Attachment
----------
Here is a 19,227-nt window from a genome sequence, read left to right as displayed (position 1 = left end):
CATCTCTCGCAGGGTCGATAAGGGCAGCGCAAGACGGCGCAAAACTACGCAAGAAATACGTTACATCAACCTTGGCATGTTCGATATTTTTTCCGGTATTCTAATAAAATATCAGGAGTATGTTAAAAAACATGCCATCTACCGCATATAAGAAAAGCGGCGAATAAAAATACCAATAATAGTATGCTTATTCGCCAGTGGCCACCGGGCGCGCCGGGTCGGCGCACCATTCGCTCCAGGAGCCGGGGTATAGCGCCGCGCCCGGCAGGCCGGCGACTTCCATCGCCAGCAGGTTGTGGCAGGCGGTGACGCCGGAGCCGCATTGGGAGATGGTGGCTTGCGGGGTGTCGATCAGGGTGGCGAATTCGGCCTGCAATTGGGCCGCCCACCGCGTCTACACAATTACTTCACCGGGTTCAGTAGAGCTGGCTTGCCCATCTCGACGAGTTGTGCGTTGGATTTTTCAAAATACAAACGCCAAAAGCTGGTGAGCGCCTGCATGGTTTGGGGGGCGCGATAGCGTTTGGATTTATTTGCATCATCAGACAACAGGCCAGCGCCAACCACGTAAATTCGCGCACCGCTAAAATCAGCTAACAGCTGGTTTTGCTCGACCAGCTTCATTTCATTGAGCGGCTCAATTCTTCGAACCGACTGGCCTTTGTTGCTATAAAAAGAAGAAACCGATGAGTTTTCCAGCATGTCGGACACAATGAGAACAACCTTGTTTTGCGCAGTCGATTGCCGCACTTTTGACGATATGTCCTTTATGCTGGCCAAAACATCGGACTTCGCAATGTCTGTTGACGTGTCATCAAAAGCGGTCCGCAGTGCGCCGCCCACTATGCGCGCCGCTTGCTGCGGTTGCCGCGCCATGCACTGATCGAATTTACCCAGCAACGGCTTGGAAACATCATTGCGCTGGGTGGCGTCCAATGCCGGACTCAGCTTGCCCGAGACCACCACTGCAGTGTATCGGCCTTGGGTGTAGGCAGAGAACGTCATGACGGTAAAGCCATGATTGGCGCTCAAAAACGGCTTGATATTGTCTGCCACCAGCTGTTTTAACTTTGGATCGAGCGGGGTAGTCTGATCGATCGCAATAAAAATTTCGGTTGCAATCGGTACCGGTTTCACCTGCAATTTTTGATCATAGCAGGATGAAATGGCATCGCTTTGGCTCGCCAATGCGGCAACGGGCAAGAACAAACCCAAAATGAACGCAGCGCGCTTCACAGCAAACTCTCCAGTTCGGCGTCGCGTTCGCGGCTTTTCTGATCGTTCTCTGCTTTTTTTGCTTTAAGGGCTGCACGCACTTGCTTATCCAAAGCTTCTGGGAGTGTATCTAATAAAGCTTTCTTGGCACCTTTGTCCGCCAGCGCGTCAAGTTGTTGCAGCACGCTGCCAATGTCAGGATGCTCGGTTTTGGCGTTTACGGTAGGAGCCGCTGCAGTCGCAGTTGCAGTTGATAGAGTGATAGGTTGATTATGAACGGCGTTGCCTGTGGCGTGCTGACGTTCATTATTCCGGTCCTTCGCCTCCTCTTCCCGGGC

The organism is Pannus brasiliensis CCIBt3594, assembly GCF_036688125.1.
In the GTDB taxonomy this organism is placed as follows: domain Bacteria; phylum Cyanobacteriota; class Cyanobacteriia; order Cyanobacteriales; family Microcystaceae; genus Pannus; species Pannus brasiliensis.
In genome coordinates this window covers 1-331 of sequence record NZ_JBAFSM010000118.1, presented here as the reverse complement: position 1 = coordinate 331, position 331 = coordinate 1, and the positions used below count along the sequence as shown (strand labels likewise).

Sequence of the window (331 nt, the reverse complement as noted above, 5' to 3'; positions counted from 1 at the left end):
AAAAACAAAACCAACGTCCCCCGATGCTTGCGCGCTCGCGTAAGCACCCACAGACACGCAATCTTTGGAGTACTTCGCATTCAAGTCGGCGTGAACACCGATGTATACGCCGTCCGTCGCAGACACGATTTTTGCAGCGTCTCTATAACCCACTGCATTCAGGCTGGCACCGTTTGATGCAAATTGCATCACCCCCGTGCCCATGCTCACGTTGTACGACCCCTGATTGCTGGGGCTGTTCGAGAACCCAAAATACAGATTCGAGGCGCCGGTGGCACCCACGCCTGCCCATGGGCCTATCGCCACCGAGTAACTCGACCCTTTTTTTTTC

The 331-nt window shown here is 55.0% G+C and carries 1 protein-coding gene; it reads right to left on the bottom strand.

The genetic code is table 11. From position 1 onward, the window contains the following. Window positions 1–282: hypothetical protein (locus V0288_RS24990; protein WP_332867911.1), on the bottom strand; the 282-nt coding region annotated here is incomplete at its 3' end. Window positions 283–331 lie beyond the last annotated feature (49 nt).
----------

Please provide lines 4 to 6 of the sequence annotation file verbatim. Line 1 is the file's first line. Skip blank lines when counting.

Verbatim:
In the GTDB taxonomy this organism is placed as follows: domain Bacteria; phylum Cyanobacteriota; class Cyanobacteriia; order Cyanobacteriales; family Microcystaceae; genus Pannus; species Pannus brasiliensis.
In genome coordinates this window covers 1-331 of sequence record NZ_JBAFSM010000118.1, presented here as the reverse complement: position 1 = coordinate 331, position 331 = coordinate 1, and the positions used below count along the sequence as shown (strand labels likewise).

Sequence of the window (331 nt, the reverse complement as noted above, 5' to 3'; positions counted from 1 at the left end):